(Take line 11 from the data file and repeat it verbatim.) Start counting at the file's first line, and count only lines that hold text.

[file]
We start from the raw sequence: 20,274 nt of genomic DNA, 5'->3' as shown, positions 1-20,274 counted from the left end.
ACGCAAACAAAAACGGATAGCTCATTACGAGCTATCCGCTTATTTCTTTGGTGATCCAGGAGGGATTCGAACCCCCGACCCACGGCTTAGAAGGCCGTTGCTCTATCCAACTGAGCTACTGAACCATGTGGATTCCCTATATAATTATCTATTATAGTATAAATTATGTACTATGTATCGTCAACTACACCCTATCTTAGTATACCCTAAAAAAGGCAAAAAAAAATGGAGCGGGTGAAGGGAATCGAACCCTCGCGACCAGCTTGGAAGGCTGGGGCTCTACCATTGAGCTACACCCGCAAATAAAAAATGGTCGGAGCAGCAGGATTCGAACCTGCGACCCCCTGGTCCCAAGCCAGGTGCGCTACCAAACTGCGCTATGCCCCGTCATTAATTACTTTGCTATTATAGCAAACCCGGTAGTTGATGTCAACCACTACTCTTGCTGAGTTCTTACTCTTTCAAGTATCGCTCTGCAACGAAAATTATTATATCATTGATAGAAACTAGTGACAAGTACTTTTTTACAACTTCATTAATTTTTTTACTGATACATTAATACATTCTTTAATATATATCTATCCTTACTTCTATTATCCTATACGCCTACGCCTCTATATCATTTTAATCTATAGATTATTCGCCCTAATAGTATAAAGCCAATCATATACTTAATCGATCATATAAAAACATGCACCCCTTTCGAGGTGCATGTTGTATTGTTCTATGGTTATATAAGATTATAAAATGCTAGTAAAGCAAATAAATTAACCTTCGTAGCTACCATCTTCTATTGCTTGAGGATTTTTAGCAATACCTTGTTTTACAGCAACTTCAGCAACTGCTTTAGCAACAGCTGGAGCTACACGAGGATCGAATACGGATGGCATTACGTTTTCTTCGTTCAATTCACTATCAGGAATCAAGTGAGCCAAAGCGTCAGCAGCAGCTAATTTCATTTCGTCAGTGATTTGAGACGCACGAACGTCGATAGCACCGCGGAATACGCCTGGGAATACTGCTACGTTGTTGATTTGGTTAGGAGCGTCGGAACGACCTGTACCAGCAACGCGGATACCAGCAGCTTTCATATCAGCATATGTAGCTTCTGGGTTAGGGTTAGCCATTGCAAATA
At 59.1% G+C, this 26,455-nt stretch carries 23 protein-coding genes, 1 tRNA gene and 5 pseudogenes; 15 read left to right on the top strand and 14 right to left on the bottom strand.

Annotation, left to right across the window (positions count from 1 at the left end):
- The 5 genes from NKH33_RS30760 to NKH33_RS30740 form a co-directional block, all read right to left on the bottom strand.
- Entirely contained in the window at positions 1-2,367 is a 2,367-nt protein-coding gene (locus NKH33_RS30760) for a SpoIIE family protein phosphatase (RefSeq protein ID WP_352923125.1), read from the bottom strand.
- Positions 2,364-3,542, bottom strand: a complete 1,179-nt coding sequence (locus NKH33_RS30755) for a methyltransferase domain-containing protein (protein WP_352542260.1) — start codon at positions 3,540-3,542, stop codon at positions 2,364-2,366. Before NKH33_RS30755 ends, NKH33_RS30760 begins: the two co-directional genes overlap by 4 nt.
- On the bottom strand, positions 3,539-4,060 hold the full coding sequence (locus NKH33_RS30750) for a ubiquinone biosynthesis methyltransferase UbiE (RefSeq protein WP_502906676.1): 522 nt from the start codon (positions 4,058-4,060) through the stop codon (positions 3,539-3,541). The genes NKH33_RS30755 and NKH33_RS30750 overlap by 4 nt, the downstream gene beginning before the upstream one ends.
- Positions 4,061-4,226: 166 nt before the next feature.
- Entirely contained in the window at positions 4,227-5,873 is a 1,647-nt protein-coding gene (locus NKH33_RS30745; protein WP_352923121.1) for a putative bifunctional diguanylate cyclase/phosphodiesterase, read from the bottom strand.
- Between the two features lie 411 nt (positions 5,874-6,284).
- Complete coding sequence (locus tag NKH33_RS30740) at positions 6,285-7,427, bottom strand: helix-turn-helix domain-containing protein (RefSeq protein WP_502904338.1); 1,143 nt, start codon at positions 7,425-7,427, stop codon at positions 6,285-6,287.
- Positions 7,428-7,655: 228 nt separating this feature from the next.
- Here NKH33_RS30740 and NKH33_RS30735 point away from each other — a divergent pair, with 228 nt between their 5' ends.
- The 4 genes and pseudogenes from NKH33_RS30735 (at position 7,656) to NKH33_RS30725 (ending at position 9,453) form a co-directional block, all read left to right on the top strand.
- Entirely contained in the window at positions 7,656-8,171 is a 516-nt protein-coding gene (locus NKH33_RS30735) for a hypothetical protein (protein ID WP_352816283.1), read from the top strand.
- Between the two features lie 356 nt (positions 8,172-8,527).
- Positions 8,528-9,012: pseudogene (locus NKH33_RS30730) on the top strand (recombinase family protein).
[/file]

- Between the two features lie 411 nt (positions 5,874-6,284).